When Aziz Ansari and Alan Yang produced the first season of Master of None, there was no bigger fan than me. As a young adult and person of colour, I identify wholly with the narrative and themes. And when I read that the reason behind season two taking so long to release was due to the show runners wanting to invest more time into their product to create something better than the prior season, I was all for it. I was also curious as to how their show was going to get better. We have a great cast, every episode touches on a very meta theme, and I think everyone could see a bit of themselves in Dev Shaw. But what I didn’t realize that season one did not have, that season two did have, was an emotional pull that was strung between it’s 10 episodes. Season two of Master of None proves to be an absolute emotional force. It combines Ansari’s signature of witty comedy, a more critical look into romance, and improves on what the show runners accomplished in 2015.
The first season of Master of None revolved around Dev stumbling into many beneficial situations that he did not know how to react to. In a sense, during the first season Dev needed all of season one in order to mature and finally be a grown up. It is quite apparent that in season two that Dev had become more mature while in Italy. Ansari stated in an interview that this season was about Dev knowing what he wants but can’t have. This is the theme that this season is based upon. From the first episode, viewers can tell that the show was going to be different from the past season, as it nods to the iconic Italian film Bicycle Thieves (1948). Dev is in Italy learning to create pasta (which he’s apparently not great at), he meets a great woman named Sara (who he never sees again), and struggles to find love (which makes not seeing Sara all the more painful). Although Dev is on his own path, he’s not getting the breaks he did in season one. Very different from the first episode of season one, where Dev is living this bachelor’s life where he’s inseminating a woman that he casually met at a bar (who is really chill with being inseminated), plays with his friend’s children (who he has fun with, until he shifts the burden back to the mom/friend), and attends a children’s birthday party (in which the parents of the children are getting divorced, leading Dev to realize that having children would not suit him). This is a very dramatic change in narrative. This first episodes lets the more casual fans of the show know, that this show is no longer just a casual viewing experience, this show is a passion project for Aziz Ansari and Alan Yang.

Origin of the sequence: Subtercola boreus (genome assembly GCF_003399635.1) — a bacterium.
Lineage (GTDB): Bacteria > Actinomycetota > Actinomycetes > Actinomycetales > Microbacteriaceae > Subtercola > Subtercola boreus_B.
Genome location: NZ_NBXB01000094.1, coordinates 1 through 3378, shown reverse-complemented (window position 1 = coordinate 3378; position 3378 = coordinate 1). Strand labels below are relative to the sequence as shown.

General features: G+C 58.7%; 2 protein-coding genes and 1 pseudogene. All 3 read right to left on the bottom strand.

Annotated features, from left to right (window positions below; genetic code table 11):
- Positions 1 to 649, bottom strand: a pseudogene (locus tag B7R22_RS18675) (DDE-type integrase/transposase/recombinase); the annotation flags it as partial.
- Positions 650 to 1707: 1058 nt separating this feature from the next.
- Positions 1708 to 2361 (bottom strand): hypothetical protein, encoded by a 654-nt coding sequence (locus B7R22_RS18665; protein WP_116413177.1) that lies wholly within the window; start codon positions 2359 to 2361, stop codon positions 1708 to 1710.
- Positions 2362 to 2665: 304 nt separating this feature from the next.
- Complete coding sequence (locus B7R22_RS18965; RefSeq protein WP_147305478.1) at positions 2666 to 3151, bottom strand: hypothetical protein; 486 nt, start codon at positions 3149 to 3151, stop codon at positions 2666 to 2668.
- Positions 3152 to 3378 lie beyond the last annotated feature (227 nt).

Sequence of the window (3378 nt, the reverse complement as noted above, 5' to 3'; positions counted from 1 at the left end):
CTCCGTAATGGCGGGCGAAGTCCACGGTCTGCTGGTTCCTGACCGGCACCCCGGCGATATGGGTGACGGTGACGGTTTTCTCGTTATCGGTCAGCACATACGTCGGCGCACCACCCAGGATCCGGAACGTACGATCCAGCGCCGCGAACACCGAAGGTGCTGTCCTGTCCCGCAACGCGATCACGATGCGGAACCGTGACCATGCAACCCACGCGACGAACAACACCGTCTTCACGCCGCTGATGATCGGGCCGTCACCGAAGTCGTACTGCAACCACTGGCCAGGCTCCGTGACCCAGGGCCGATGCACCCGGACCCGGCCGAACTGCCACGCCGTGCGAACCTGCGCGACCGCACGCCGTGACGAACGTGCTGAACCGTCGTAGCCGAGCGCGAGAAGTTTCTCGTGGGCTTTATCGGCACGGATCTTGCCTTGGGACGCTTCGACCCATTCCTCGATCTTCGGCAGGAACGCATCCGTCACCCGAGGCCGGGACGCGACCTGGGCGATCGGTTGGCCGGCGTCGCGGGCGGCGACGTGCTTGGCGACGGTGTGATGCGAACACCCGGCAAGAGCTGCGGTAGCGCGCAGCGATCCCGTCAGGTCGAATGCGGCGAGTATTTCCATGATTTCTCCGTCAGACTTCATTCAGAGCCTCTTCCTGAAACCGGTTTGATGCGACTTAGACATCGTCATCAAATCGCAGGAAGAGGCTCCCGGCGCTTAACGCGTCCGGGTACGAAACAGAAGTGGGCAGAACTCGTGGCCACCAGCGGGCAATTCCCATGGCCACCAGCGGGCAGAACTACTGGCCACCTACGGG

If you’re watching season two and you’re thinking “this is way too serious”, it’s probably due to the show not being made for you. This show was tuned to the extreme, making it more entrancing for those who loved season one. I’m not looking down on anyone and their taste in fiction, but this season is really for individuals who have a hard time with romance, who feel like they are constantly being shat on, it’s for people who wake up everyday and kind of hate themselves. You know what kind of person would love this show? A person who peaked in high school and/or post-secondary education. But on the real though, I think that a lot of people will go into this season thinking that it’s as light hearted as the last season or like Ansari’s other works but I want you guys to emotionally grip yourselves for this roller coaster of emotions that you’ll be taking with Dev through these ten episodes.
If you couldn’t tell, I love the series. The entire time I was watching it, I thought about my blog and how many articles/poems I seem to write about romance or the lack thereof in my life. I decided a couple months ago that I would just stop reading, writing, watching, listening to anything within the romance genre because, I’m not going to lie, that stuff puts me in a very foul mood. Don’t get me wrong, I think it’s great to be in love and all that but there is something seriously wrong with me, when negative thoughts creep into my head every time I hear that someone I know just got into a relationship. If I’m associating romance with grief, then there’s a discussion that I have to have with myself on how to feel. I also failed to reach a lot of my personal goals this year which made me more upset and tore me up even more on the inside. So I had to also just stop reading, writing, watching, listening to more depressing content. But this season of Master of None was really good for me. It expressed to me that it’s normal to feel this way. But it doesn’t seek to answer your questions or question your feelings, it’s just there for you. It’s also not telling you to “buck up chum” or “it gets better”. This was a very personal viewing experience for me and I’m very glad that Ansari and Yang are doing what they do. Master of None is a masterpiece and I hope you took something away from it as I did.